Directed by David Cronenberg
Cobble Hill

Monday, October 08, 2007

The Prestige

I liked this more than The Illusionist but that isn't saying much, now is it? Director Christopher Nolan jumbled everything all up a la Memento to the point that I wasn't ever really sure what the hell was going on nor did I really care to fully figure it out. Maybe it would have helped if I had watched this in one sitting rather than a number of viewings spread out over a few weeks.

Christian Bale, Hugh Jackman, and Michael Caine were all good. I liked the twists and turns. I liked David Bowie. I liked looking at Scarlett. I liked the rivalry and the trickery and the water tricks. I just wish I had had the energy to figure out what was going on.

Directed by Christopher Nolan

Thursday, October 04, 2007

The Illusionist

Pluses: The cinematography was great. Paul Giamatti was good as usual.

Negatives: Ed Norton is a joke. I predicted the "surprise ending" an hour before the end.

Directed by Neil Burger

Wednesday, October 03, 2007

The Aura

I liked Bielinsky's previous film, Nine Queens, more than this one. Both are heist films. The previous one was more about fun. This one was more about me taking 5 sittings to get through it on DVD. Not that this was bad, it just wasn't terribly good.

The main character, Espinosa, is an epileptic, mild-mannered taxidermist who fantasizes about pulling off the perfect heist. Luckily, for him, he accidentally shoots someone while hunting and takes all of the man's papers and cellphone. Luckily for Espinosa, the man was planning a heist! How fortunate! So Espinosa gets involved in the scheme a la another movie I didn't like all that much from 2006,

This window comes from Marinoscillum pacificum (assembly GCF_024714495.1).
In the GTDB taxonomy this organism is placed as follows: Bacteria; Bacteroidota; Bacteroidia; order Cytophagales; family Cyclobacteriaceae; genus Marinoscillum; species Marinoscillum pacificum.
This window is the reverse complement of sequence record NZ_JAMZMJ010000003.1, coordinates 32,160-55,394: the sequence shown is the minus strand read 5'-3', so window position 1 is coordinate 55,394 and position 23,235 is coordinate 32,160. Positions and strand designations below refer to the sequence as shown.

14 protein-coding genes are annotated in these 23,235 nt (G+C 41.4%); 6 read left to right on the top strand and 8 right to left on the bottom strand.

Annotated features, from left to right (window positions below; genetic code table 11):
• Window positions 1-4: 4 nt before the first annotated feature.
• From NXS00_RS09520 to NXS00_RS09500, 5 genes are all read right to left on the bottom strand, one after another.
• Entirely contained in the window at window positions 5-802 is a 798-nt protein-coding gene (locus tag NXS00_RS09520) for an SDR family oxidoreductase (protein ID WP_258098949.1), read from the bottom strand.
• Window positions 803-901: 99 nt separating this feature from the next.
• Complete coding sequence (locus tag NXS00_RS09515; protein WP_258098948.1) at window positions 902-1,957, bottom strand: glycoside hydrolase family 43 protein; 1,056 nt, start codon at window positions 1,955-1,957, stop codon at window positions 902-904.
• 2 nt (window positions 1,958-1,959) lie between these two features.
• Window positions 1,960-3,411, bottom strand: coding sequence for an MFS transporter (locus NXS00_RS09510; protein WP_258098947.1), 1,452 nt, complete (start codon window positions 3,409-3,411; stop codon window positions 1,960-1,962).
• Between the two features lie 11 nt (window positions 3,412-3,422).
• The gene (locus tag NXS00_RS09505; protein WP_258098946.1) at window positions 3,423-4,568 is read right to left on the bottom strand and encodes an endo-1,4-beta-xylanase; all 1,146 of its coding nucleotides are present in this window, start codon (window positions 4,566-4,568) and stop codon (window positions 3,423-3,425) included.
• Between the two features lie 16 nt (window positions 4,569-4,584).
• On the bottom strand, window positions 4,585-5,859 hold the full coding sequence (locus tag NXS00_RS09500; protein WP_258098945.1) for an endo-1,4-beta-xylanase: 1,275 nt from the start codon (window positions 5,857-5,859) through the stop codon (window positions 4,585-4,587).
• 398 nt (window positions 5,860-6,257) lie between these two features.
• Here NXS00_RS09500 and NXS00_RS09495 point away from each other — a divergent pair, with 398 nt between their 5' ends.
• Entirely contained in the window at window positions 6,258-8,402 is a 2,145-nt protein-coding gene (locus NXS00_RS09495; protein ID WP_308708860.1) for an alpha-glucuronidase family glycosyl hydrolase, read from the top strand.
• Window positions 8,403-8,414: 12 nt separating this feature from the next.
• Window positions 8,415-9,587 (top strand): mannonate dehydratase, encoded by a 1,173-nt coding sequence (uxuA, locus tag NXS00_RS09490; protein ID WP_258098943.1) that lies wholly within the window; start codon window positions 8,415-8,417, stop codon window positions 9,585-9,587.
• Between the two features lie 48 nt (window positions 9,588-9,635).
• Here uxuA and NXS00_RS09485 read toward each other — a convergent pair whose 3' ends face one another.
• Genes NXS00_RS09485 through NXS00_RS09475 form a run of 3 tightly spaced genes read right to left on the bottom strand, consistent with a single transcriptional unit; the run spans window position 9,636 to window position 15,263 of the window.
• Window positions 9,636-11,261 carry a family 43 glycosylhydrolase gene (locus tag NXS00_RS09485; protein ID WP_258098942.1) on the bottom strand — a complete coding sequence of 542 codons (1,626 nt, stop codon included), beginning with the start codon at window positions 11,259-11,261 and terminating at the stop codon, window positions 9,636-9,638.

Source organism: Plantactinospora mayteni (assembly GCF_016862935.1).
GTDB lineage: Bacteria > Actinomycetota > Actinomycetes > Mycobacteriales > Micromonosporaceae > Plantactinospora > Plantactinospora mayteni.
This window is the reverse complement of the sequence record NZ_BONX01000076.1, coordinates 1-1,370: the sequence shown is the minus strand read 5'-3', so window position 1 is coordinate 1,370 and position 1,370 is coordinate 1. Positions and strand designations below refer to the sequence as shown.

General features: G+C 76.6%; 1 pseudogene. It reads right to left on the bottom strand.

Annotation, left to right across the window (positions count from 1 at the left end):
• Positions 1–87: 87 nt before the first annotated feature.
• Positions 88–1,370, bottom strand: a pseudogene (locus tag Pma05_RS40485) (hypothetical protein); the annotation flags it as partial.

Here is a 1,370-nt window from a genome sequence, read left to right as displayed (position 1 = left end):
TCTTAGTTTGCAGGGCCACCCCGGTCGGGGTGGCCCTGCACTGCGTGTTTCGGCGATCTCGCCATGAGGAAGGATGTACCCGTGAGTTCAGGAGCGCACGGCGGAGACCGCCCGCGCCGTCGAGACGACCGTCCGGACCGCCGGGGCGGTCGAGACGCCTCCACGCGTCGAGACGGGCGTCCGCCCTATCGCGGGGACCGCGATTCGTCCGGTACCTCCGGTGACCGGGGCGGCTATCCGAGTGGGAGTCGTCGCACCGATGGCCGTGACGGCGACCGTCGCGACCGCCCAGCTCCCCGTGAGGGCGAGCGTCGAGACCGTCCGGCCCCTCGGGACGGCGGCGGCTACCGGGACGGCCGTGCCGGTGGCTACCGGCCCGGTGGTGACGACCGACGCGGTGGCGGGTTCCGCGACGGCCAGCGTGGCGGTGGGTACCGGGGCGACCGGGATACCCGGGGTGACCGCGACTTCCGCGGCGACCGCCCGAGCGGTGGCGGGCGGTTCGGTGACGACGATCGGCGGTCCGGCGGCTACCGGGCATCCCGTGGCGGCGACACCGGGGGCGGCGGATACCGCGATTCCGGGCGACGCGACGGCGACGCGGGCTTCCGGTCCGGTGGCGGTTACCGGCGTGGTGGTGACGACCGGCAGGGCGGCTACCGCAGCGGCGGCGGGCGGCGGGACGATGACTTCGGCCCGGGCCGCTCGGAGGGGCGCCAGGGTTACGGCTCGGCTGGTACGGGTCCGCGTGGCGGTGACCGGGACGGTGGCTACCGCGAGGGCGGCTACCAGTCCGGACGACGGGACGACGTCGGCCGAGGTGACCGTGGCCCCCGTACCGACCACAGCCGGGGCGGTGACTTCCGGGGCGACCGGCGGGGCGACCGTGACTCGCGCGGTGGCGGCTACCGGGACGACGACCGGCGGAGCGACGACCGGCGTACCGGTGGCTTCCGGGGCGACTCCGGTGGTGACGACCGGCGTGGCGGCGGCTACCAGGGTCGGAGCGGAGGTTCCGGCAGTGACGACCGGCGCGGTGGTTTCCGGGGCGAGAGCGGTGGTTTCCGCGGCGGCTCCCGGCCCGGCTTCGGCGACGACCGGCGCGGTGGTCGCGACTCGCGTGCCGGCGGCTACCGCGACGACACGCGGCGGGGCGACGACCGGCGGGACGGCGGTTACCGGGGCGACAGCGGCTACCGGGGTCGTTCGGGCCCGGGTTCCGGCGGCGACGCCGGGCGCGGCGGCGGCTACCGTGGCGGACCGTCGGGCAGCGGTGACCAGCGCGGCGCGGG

13 Tzameti. I did like this one more than that though.

Anyway, you'll never guess what happens? Yeah, that's right - Espinosa's epilepsy acts up at an inopportune moment. Oops.

Sadly, Bielinsky died of a heart attack in January 2006 at the age of 47. This was only his second feature film.

Directed by Fabián Bielinsky
2005, Year of U.S. Release: 2006

Monday, October 01, 2007

Days of Glory

This film very effectively demonstrates how France screwed the N. African soldiers that fought for them during World War II. The film is about four North African soldiers in a French unit that mixed native born French and their colonial subjects.

Early on, it is shown how proud the African soldiers are to fight for France against the Nazis. Much like African-Americans who thought that they would be treated as equals after the war because they were fighting for freedom in a foreign land, these soldiers thought they deserved better treatment as they served alongside French born citizens.

Despite not even being allowed to be served tomatoes along with the other soldiers, the Africans fight valiantly and to the death for the "homeland." Directed Rachid Bouchareb focuses on the Muslim soldiers in the film. In the aftermath of the Paris riots, this film clearly is about more than just World War II.

For a war film, there aren't many battle scenes but the final one at the end is pretty damn terrifying and grim. This was nominated for a Best Foreign Film Oscar last year and I can clearly see why. It is a good film.

You can't tell that well from the movie poster but the guy on the far left had a real Jose Valentin of the New York Mets feel to him.

Directed by Rachid Bouchareb